Sunday, January 21, 2018

What Residency Looks Like XIV: Truth-Telling

Not too long ago, I woke up in the middle of the night, and my anxious brain decided to enumerate all the ways in which I am a bad resident and will do a poor job leading my first team in a few months. It went on like that for an hour or two before I finally fell asleep again. In between negative thoughts, I flipped through my mental Rolodex of friends in whom I could confide. Then I resolved to seek formal counseling to explore what my rational brain deemed were understandable but unfounded fears. A couple of days later, I finally sat down with a pen and a piece of paper to write a pro/con chart, to see if I could untangle my strengths and weaknesses. It struck me immediately that there are more items in the positive column than in the negative one. This is what I came up with:


Evidence I am a good resident

My colleagues think so.
In the last two weeks, two more-senior residents, one Chief Resident, one program director, and one fellow have praised me for my hard work, skill, demeanor, or willingness to set a good example by sitting in the front of the room when everyone else tries to look inconspicuous in the back.

Voted into Ravenclaw without hesitation.
While inner-tubing with fellow second-year Pediatrics residents last August, the conversation came around to which Hogwarts House each of us belonged. My colleagues all agreed I was a Ravenclaw. I confess I hadn't thought much about this, perhaps assuming I was a Griffyndor. However, I just took the Pottermore Sorting Hat quiz, and sure enough, it lumped me in with the house of "intelligent, wise, sharp, witty, individual [read: weird]" witches and wizards.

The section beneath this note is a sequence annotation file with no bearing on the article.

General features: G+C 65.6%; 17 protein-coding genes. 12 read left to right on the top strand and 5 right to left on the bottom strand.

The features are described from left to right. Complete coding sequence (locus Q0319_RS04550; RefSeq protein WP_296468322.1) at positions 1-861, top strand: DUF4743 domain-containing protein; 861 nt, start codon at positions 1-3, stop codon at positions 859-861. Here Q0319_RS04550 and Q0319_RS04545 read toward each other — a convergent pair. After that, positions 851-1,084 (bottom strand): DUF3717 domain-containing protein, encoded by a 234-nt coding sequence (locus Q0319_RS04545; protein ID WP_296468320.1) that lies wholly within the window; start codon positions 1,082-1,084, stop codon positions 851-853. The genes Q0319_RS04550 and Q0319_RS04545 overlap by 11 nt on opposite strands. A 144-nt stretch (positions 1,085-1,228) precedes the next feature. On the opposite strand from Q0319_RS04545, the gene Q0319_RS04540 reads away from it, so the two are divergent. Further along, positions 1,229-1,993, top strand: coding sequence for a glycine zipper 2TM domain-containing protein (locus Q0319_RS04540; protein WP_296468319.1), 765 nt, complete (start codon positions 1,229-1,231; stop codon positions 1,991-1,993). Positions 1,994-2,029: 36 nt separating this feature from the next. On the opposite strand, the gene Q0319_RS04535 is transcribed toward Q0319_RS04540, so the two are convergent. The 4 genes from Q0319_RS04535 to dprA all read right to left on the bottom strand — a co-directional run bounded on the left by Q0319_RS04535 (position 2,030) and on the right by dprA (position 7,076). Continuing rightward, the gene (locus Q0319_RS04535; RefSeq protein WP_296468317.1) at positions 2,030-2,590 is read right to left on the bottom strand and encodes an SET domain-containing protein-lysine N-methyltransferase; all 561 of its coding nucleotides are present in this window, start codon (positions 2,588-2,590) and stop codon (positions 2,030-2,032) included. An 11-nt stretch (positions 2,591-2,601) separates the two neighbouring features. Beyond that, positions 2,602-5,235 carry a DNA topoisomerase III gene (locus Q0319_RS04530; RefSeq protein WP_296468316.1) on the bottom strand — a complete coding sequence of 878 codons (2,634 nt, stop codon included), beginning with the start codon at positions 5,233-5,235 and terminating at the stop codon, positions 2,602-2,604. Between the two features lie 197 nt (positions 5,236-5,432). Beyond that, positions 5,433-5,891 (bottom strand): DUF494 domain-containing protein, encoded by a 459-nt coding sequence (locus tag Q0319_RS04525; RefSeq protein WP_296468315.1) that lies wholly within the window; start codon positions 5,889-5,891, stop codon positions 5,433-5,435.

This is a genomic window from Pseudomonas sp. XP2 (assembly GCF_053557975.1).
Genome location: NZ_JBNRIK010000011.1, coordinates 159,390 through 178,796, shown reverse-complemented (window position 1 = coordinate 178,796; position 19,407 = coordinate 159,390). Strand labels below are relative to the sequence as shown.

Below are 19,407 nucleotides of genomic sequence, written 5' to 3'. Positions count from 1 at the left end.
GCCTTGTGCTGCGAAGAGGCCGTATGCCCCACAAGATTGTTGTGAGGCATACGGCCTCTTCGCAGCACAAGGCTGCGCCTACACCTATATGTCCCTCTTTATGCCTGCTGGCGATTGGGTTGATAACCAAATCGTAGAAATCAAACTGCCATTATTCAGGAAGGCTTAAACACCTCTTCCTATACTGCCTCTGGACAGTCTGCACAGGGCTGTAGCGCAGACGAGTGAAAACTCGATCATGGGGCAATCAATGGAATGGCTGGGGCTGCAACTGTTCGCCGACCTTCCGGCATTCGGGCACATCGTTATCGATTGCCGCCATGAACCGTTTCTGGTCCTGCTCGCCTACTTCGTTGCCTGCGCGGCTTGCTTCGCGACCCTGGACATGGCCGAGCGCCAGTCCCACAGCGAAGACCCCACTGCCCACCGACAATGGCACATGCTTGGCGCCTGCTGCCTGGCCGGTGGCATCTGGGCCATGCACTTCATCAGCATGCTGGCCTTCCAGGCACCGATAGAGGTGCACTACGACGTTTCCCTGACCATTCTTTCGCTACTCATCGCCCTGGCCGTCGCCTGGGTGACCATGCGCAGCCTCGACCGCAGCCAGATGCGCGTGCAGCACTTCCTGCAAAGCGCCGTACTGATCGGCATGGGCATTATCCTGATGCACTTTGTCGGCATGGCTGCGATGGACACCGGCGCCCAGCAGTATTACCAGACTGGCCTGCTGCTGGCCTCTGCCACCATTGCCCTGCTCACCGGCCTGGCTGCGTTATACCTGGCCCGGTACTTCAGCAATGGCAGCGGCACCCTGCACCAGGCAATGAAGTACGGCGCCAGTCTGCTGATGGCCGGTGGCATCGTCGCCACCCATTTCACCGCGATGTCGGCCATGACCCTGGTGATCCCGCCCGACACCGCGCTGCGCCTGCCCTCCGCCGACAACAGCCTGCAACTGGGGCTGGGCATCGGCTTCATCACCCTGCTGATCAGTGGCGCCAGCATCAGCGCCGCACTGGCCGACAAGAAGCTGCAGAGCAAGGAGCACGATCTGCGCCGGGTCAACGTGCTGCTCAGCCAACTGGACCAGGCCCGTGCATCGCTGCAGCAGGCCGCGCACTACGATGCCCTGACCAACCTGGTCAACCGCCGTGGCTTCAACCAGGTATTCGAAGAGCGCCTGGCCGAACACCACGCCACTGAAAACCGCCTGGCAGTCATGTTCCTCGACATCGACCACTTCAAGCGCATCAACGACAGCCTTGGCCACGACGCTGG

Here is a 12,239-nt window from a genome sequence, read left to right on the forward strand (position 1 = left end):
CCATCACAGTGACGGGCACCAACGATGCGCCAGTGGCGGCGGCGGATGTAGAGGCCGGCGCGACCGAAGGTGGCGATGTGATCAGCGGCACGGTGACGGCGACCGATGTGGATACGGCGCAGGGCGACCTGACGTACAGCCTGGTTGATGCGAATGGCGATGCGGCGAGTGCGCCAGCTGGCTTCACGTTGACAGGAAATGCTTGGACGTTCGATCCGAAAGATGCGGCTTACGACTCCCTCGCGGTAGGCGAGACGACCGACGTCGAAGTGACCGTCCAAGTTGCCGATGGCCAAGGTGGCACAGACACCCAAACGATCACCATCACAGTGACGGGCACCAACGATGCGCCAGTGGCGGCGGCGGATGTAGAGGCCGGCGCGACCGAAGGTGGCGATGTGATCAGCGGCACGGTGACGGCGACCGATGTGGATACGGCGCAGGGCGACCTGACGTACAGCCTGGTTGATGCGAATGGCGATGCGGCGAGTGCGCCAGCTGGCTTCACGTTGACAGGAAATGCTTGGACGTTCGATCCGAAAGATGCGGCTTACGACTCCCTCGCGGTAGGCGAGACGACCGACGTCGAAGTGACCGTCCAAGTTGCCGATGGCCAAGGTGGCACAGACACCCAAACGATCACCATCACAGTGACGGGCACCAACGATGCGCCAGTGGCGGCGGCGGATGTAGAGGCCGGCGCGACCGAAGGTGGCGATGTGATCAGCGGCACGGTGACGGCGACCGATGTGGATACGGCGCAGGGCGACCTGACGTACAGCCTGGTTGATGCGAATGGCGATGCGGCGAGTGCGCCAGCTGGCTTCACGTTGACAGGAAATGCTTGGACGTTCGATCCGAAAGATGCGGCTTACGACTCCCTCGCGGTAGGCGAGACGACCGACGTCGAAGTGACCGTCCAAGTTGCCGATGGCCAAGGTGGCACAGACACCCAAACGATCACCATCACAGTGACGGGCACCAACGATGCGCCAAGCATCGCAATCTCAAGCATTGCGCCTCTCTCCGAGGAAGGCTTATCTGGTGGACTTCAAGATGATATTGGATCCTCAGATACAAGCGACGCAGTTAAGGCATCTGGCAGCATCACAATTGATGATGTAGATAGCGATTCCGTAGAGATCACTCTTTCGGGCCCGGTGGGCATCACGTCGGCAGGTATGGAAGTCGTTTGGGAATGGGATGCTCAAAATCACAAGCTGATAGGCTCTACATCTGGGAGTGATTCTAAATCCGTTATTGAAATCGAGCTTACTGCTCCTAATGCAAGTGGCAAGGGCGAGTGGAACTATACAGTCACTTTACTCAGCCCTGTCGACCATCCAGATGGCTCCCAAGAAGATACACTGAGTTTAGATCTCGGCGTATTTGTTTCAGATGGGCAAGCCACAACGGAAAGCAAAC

"[I] have good clinical judgment."
This is one of my favorite compliments from an attending physician who has literally written the book on diagnosis, given toward the end of a week of nights at the children's hospital, after he had read my notes on new patients.

"[I] can talk to a variety of patients."
Another attending compliment, this one from watching me interact with patients on rounds one or two mornings a week, and one I take to heart, because I was not always so conversational. It also suggests that while I prefer interacting with over-educated people like me, I can modify how I approach someone with different knowledge and life experiences. Current learning goal: how to put reticent adolescents at ease and yet extract useful clinical information from them.


"Or yet in wise old Ravenclaw, if you've a ready mind,
where those of wit & learning will always find their kind."
By Niongi, DeviantArt

Attendings and nurses like to work with me.
As a second-year resident, it has been encouraging to work with attendings and nurses a second time around who know me and what I am capable of.

I write good notes.
Probably my notes are sometimes "too good"--I know I can be a perfectionist, but as a historian and therefore a writer, I judge myself by how well I communicate through text. I often take the time to synthesize and carefully phrase my clinical reasoning in my notes. By contrast, I am not as gifted with on-the-fly oral presentations, and I worry that others judge me for this.